The right set-up for your bike is important for all cyclists. Whether you're a casual rider or a top-class athlete, there are many aspects to consider to ensure an efficient and comfortable ride.
Most bike shops will only adjust your bike to suit your current body position, but they will not take in to consideration the adaptability of the human body. At Physioimpulse we consider the biomechanical limitations your body may present as well as the measurements of your bike, establishing an optimal balance between the two in order to ensure a maximally efficient, pain free and sustainable ride (Dinsdale and Dinsdale, 2011).
What common limitations could I have?
Leg length discrepancy -
Studies have shown up to 70% of the population presents with some form of leg length discrepancy, whether its bony or soft-tissue related (Hanada et al. 2001; Kaufman et al. 1996). For many people, this can be a cause of lower back, knee or foot pain and is often overlooked in cycling. If significant, we can often resolve such imbalances through the use of cleat wedges or orthotics, or by addressing related mechanical problems (Dinsdale and Williams, 2010).
Thoracic spine immobility -
In order to sustain a good riding posture, in addition to flexibility, a cyclist requires an adequate amount of spinal mobility (McHardy et al., 2006; Schulz and Gordon, 2010). If your upper back is particularly stiff and rounded, you may struggle to adopt more aerodynamic and comfortable positions from your seat to handlebars. Through manual therapy and a bespoke home exercise programme, we can help to reduce limitations of your spinal movement.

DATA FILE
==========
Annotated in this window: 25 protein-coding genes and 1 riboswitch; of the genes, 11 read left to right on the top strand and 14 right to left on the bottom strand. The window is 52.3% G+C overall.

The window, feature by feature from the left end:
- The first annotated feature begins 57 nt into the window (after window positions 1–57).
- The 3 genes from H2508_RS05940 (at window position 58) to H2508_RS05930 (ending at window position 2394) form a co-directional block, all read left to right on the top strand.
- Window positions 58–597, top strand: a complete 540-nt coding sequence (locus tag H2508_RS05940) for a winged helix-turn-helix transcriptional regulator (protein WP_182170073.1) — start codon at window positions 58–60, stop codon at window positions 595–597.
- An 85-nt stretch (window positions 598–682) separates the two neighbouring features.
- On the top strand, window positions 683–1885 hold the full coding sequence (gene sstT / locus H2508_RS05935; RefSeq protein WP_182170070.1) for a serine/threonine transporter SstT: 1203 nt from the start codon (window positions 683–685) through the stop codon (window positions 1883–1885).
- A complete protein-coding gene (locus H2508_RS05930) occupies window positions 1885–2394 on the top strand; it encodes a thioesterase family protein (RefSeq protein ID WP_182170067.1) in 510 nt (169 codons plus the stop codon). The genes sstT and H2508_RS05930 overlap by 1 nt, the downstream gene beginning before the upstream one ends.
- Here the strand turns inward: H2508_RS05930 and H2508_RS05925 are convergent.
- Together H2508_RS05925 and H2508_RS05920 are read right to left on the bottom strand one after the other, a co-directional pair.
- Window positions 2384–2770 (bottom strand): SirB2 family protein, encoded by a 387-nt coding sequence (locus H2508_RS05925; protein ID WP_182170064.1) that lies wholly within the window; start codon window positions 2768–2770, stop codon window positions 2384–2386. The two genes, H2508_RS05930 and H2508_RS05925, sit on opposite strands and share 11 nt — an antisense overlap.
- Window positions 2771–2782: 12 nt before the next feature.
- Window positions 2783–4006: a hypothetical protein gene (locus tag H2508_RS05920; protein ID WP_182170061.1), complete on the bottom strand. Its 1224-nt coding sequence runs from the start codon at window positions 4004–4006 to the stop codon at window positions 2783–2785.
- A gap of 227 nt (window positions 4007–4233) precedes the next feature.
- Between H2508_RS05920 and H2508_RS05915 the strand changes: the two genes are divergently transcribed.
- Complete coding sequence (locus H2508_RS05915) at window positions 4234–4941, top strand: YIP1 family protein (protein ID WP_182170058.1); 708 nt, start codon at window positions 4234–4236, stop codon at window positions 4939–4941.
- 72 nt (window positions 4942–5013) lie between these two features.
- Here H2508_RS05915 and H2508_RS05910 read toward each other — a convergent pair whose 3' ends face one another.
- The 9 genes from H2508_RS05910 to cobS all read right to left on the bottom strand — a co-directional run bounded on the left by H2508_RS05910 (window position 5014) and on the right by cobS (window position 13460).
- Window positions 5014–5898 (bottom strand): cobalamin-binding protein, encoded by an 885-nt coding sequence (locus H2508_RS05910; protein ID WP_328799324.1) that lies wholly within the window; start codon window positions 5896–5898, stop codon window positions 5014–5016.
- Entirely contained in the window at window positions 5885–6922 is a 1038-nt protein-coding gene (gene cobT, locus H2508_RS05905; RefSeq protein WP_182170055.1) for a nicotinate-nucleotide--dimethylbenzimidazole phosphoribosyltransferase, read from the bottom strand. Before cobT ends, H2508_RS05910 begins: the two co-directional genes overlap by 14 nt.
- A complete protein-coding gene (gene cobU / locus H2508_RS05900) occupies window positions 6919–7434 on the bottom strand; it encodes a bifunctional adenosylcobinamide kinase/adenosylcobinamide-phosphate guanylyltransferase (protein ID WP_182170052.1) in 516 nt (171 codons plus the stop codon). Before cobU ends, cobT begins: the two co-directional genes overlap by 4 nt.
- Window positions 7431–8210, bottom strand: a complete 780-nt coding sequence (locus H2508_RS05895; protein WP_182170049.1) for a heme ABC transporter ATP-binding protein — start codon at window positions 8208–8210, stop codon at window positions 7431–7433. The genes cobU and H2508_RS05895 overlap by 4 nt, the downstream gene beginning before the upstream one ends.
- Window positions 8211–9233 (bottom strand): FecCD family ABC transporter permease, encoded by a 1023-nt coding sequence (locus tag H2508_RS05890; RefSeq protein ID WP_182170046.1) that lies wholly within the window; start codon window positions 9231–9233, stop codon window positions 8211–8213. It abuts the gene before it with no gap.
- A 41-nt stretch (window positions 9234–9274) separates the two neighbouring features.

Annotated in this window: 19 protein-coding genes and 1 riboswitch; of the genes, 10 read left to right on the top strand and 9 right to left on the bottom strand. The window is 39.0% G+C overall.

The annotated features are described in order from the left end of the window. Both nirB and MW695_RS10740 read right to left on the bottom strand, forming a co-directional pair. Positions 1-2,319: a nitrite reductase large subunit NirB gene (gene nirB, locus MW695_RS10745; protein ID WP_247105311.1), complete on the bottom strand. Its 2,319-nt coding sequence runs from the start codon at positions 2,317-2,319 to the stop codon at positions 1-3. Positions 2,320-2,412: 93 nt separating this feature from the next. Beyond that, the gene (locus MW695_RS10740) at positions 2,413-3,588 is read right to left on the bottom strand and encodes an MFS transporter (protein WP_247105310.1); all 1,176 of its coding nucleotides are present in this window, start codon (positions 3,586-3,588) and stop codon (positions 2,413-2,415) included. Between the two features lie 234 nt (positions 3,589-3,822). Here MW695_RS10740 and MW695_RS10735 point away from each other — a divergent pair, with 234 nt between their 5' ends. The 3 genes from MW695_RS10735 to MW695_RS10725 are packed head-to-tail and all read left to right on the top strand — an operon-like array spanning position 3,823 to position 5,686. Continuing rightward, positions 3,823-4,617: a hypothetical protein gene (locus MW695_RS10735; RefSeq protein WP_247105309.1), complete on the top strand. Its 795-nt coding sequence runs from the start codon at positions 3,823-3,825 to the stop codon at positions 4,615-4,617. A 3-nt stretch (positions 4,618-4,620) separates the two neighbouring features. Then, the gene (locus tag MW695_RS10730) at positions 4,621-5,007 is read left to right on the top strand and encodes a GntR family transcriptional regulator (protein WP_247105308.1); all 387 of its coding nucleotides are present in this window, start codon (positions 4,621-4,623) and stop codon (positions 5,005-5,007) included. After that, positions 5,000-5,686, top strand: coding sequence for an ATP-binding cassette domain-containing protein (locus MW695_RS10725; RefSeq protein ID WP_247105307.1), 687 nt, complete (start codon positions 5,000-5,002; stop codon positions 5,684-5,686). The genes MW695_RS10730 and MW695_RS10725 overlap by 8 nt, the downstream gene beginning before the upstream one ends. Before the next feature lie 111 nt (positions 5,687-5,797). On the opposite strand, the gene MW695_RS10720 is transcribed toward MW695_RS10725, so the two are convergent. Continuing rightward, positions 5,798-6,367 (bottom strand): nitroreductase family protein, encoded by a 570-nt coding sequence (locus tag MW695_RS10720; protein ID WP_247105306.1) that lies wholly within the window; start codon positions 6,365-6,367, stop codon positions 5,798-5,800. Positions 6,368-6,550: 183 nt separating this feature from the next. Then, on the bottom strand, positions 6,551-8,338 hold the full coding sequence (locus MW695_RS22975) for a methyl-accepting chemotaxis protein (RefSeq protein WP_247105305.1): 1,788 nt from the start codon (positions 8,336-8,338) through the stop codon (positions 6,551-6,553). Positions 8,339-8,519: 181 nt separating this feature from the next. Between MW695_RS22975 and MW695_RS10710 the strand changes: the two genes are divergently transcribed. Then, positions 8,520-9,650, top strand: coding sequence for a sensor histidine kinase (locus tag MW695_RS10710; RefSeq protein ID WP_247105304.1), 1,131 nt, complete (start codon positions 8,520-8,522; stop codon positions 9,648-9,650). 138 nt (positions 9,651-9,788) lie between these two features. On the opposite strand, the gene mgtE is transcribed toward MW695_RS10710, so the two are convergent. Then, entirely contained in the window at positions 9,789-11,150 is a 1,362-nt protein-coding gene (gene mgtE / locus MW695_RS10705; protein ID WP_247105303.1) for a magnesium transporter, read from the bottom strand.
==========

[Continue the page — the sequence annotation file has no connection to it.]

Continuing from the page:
Torso-to-leg ratio -
People come in all different shapes and sizes. This can also effect the set up of your bike position. For example, those with long legs but a short torso may find adopting a dominant riding position more difficult if they can reach the pedals with no problem but not the handle bars. By addressing your flexibility and bike set up, we can provide an optimal balance to match your body type.
Muscular tightness -
Tight muscles are the most common form of functional limitation that can reduce the power of your ride but can also lead to pain. Tightness surrounding the hips can also externally rotate your lower limbs, which can lead to mal-tracking of your knees whilst pedalling and potentially cause knee and ankle pain if not appropriately accounted for. Through manual therapy, and a tailored home exercise programme, we can help to increased your overall flexibility, comfort and power output on your bike (Peveler, 2008).
Arthritis / spinal degeneration -
Many people can source their pain to arthritic or degenerative changes around their joints or spine, particularly as their age increases. Through careful adaptation of the forces applied to specific joints, we can reduce stress on key areas of the body which may normally feel additional strain, whilst also maintaining the power of your ride.
Physioimpulse Chartered Physiotherapists